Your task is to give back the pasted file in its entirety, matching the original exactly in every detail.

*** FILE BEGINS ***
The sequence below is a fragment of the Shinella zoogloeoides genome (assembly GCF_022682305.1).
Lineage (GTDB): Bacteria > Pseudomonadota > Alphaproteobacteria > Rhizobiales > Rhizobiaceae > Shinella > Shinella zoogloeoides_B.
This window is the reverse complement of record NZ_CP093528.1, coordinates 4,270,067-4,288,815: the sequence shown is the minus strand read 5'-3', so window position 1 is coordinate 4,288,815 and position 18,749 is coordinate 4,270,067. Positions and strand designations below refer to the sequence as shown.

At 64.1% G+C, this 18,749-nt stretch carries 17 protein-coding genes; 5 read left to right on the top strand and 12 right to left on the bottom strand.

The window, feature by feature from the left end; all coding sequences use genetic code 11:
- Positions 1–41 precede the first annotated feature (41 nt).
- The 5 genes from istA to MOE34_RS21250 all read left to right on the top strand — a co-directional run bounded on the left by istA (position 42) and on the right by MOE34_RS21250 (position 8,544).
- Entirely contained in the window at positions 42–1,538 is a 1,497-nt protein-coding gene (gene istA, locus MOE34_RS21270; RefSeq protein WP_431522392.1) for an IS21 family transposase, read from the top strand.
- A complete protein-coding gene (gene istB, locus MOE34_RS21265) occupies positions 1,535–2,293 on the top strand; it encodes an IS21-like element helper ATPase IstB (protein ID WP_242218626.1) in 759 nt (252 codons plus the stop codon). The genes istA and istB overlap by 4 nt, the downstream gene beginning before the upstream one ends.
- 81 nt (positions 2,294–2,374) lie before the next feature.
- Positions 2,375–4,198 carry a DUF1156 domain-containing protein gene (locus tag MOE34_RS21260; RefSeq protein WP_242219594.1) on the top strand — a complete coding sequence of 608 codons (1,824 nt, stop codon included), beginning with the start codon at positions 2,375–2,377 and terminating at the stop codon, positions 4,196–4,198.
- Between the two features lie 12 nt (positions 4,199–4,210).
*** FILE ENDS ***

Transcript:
The sequence below is a fragment of the Shinella zoogloeoides genome (assembly GCF_022682305.1).
Lineage (GTDB): Bacteria > Pseudomonadota > Alphaproteobacteria > Rhizobiales > Rhizobiaceae > Shinella > Shinella zoogloeoides_B.
This window is the reverse complement of record NZ_CP093528.1, coordinates 4,270,067-4,288,815: the sequence shown is the minus strand read 5'-3', so window position 1 is coordinate 4,288,815 and position 18,749 is coordinate 4,270,067. Positions and strand designations below refer to the sequence as shown.

At 64.1% G+C, this 18,749-nt stretch carries 17 protein-coding genes; 5 read left to right on the top strand and 12 right to left on the bottom strand.

The window, feature by feature from the left end; all coding sequences use genetic code 11:
- Positions 1–41 precede the first annotated feature (41 nt).
- The 5 genes from istA to MOE34_RS21250 all read left to right on the top strand — a co-directional run bounded on the left by istA (position 42) and on the right by MOE34_RS21250 (position 8,544).
- Entirely contained in the window at positions 42–1,538 is a 1,497-nt protein-coding gene (gene istA, locus MOE34_RS21270; RefSeq protein WP_431522392.1) for an IS21 family transposase, read from the top strand.
- A complete protein-coding gene (gene istB, locus MOE34_RS21265) occupies positions 1,535–2,293 on the top strand; it encodes an IS21-like element helper ATPase IstB (protein ID WP_242218626.1) in 759 nt (252 codons plus the stop codon). The genes istA and istB overlap by 4 nt, the downstream gene beginning before the upstream one ends.
- 81 nt (positions 2,294–2,374) lie before the next feature.
- Positions 2,375–4,198 carry a DUF1156 domain-containing protein gene (locus tag MOE34_RS21260; RefSeq protein WP_242219594.1) on the top strand — a complete coding sequence of 608 codons (1,824 nt, stop codon included), beginning with the start codon at positions 2,375–2,377 and terminating at the stop codon, positions 4,196–4,198.
- Between the two features lie 12 nt (positions 4,199–4,210).